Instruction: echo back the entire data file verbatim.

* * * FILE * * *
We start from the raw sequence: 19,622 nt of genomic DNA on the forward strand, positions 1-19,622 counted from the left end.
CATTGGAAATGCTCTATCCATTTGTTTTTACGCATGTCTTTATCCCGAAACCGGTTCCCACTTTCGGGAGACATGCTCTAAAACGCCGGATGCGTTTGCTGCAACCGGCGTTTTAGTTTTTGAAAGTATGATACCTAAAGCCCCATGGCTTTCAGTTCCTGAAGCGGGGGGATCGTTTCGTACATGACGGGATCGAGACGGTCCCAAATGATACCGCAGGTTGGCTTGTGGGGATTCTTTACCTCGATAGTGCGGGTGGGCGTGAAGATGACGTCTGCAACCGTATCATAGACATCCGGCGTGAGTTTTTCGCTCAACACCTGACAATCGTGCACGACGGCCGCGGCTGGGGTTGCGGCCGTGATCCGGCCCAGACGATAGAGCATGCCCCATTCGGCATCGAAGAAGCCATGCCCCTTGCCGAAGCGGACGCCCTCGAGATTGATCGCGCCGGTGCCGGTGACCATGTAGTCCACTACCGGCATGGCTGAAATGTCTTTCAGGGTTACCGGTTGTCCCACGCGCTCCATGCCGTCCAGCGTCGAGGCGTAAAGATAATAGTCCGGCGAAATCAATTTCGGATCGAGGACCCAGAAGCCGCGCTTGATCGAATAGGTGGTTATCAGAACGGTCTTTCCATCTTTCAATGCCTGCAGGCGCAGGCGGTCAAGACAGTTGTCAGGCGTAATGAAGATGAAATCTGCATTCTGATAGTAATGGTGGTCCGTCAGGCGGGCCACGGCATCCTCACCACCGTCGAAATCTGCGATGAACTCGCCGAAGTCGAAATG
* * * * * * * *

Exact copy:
We start from the raw sequence: 19,622 nt of genomic DNA on the forward strand, positions 1-19,622 counted from the left end.
CATTGGAAATGCTCTATCCATTTGTTTTTACGCATGTCTTTATCCCGAAACCGGTTCCCACTTTCGGGAGACATGCTCTAAAACGCCGGATGCGTTTGCTGCAACCGGCGTTTTAGTTTTTGAAAGTATGATACCTAAAGCCCCATGGCTTTCAGTTCCTGAAGCGGGGGGATCGTTTCGTACATGACGGGATCGAGACGGTCCCAAATGATACCGCAGGTTGGCTTGTGGGGATTCTTTACCTCGATAGTGCGGGTGGGCGTGAAGATGACGTCTGCAACCGTATCATAGACATCCGGCGTGAGTTTTTCGCTCAACACCTGACAATCGTGCACGACGGCCGCGGCTGGGGTTGCGGCCGTGATCCGGCCCAGACGATAGAGCATGCCCCATTCGGCATCGAAGAAGCCATGCCCCTTGCCGAAGCGGACGCCCTCGAGATTGATCGCGCCGGTGCCGGTGACCATGTAGTCCACTACCGGCATGGCTGAAATGTCTTTCAGGGTTACCGGTTGTCCCACGCGCTCCATGCCGTCCAGCGTCGAGGCGTAAAGATAATAGTCCGGCGAAATCAATTTCGGATCGAGGACCCAGAAGCCGCGCTTGATCGAATAGGTGGTTATCAGAACGGTCTTTCCATCTTTCAATGCCTGCAGGCGCAGGCGGTCAAGACAGTTGTCAGGCGTAATGAAGATGAAATCTGCATTCTGATAGTAATGGTGGTCCGTCAGGCGGGCCACGGCATCCTCACCACCGTCGAAATCTGCGATGAACTCGCCGAAGTCGAAATG